After the first generation of Nichiren Buddhist, five major branches (school) and several Independent Temples would appear. The five major branches are listed below:
School or Lineage
|Nakayama||Nichijo (Toki Jonin)||
Even though a very colorful history follows each of these schools, at this point we will concentrate a little more on the major branches which came to America. Because we are talking missionary work, lets look at one of the first missionary in the Nichiren lineage, Nichiji Shonin. Nichiji, one of the six senior disciples of Nichiren Shonin, would leave Japan following Nichiren Shonin's directive to spread the Dharma around the world. He traveled to northern Japan and crossed into China. As he traveled through Japan he established many new Temples in the Northern area. We know very little about him after he leaves Japan, even though recently more information has come to the surface as to his missionary work in China.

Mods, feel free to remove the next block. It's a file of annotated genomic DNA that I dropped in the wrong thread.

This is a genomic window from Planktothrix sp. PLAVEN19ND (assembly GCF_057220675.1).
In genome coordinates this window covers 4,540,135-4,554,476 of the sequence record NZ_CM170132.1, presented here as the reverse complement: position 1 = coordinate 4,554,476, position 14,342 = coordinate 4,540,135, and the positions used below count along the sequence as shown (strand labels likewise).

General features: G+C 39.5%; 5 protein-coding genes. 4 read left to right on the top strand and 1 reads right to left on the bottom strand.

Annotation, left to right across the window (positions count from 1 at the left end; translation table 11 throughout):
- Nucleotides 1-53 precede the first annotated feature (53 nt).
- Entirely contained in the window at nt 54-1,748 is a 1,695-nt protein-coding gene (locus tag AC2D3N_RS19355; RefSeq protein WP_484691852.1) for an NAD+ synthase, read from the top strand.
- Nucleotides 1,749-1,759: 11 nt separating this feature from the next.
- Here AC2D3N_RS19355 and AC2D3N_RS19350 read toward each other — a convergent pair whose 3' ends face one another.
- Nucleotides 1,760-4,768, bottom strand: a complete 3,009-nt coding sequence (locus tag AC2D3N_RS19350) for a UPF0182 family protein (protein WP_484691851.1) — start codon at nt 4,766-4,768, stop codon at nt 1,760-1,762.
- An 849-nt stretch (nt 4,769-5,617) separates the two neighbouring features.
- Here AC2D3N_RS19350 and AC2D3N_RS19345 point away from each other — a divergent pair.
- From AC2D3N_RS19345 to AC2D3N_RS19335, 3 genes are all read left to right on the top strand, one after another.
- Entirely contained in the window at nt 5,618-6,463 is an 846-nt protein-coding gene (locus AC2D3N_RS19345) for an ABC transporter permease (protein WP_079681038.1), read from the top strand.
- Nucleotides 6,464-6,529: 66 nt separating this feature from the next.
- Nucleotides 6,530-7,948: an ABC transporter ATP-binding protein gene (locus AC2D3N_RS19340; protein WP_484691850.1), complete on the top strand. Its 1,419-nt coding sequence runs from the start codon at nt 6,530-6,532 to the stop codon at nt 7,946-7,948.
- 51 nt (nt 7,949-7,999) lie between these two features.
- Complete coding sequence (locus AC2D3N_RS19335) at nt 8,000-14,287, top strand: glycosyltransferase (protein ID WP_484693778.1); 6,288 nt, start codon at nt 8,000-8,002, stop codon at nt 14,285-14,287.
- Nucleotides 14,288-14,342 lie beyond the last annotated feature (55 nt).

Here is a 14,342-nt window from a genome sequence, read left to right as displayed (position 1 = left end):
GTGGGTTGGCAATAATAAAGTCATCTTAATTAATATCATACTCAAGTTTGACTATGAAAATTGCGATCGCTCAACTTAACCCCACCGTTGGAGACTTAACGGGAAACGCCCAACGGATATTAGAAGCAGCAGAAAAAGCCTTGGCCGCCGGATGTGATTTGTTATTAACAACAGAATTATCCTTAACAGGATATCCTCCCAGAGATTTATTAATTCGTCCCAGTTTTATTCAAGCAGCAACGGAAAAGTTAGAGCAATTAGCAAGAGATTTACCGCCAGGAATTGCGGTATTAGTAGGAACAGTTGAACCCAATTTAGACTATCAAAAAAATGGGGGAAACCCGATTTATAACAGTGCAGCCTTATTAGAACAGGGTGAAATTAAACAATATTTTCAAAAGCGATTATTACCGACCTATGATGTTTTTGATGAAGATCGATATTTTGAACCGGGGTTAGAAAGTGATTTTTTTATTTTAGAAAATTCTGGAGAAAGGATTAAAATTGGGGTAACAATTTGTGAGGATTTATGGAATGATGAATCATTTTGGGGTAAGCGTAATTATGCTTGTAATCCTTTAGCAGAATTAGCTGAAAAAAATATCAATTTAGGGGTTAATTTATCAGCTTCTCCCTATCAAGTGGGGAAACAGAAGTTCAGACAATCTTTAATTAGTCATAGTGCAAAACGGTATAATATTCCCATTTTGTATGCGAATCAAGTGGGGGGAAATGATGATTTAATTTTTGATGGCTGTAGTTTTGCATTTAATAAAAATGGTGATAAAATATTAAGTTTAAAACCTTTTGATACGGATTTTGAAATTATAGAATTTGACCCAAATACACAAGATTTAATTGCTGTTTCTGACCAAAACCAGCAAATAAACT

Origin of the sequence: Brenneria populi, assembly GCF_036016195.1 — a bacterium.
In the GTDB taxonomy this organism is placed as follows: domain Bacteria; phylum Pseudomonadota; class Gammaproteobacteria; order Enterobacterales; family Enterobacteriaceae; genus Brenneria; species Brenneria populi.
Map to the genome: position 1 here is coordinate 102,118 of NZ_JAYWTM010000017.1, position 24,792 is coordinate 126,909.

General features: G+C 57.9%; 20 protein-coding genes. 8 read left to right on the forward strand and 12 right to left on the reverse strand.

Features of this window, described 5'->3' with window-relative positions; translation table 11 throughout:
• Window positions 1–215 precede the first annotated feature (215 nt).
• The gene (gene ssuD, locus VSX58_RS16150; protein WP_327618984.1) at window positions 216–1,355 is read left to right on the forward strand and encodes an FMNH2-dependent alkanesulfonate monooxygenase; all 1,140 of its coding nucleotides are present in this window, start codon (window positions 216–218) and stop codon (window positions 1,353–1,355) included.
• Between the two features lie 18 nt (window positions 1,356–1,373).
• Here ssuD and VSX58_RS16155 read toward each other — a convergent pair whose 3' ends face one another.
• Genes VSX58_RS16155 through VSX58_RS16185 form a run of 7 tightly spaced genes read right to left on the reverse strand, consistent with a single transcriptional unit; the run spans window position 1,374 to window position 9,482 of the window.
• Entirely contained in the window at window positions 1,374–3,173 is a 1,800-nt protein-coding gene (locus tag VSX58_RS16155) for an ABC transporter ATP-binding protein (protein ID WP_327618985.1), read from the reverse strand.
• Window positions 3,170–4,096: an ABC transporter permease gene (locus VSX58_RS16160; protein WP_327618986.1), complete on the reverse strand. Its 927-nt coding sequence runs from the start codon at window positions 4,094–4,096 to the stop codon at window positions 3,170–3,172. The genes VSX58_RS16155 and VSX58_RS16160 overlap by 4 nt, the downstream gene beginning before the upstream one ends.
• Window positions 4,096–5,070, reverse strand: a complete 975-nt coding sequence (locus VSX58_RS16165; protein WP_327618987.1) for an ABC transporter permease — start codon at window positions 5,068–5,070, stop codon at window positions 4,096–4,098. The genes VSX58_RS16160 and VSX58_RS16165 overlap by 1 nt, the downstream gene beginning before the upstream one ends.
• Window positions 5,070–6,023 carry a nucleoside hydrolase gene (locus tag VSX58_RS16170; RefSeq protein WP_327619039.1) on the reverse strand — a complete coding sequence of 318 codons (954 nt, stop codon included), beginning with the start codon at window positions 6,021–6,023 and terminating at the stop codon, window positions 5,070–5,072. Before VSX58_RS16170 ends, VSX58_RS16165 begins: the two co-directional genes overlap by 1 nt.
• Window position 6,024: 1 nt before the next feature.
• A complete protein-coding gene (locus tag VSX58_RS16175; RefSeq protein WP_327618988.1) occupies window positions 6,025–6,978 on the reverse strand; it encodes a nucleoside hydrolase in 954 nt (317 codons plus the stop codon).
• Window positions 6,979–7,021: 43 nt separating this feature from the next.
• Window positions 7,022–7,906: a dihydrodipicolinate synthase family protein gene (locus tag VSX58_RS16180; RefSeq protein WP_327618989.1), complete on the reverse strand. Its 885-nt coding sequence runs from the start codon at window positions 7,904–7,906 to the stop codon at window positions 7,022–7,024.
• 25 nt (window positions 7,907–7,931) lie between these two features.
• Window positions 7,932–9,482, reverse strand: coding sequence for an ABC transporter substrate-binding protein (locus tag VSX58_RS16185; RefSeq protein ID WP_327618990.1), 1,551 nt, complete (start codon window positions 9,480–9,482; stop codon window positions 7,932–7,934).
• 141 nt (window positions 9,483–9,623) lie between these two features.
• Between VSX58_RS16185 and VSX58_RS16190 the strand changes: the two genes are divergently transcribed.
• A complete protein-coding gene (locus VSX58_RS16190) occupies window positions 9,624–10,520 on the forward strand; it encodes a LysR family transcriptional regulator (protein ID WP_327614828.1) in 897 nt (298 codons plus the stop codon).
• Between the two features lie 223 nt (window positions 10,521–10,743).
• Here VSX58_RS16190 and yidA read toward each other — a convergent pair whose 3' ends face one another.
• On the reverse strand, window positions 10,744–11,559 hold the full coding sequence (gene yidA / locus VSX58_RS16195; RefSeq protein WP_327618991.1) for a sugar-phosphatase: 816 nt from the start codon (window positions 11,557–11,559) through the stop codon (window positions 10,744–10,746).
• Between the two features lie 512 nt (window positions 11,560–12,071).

NICHIREN LINEAGES IN AMERICA
Todays Nichiren Shu (Nichiren order) is a confederation of four of the original schools (Minobu, Hama, Ikegami, Nakayama) and part of the fifth (Fuji). This excludes one of the Fuji schools of Nikko, some of the other smaller Hokke schools and also some of the schools which arose after world war II. Its head Temple is Kuon Ji on Mt. Minobu founded by Nichiren Shonin. Its administrative headquarters is at Honmon Ji in Ikegami. It is sometimes considered liberal in that it gives its Temples considerable autonomy in governing themselves. Nichiren Shu promotes academic freedom and runs Rissho University were many Buddhist ministers receive there education. In 1972 Nichiren Shu introduced the Shingyo Hikkei (members handbook) to help standardize the way different Temples handle liturgy which up to that point was different for each Temple. To this day differences in the style of liturgy can still be seen from Temple to Temple.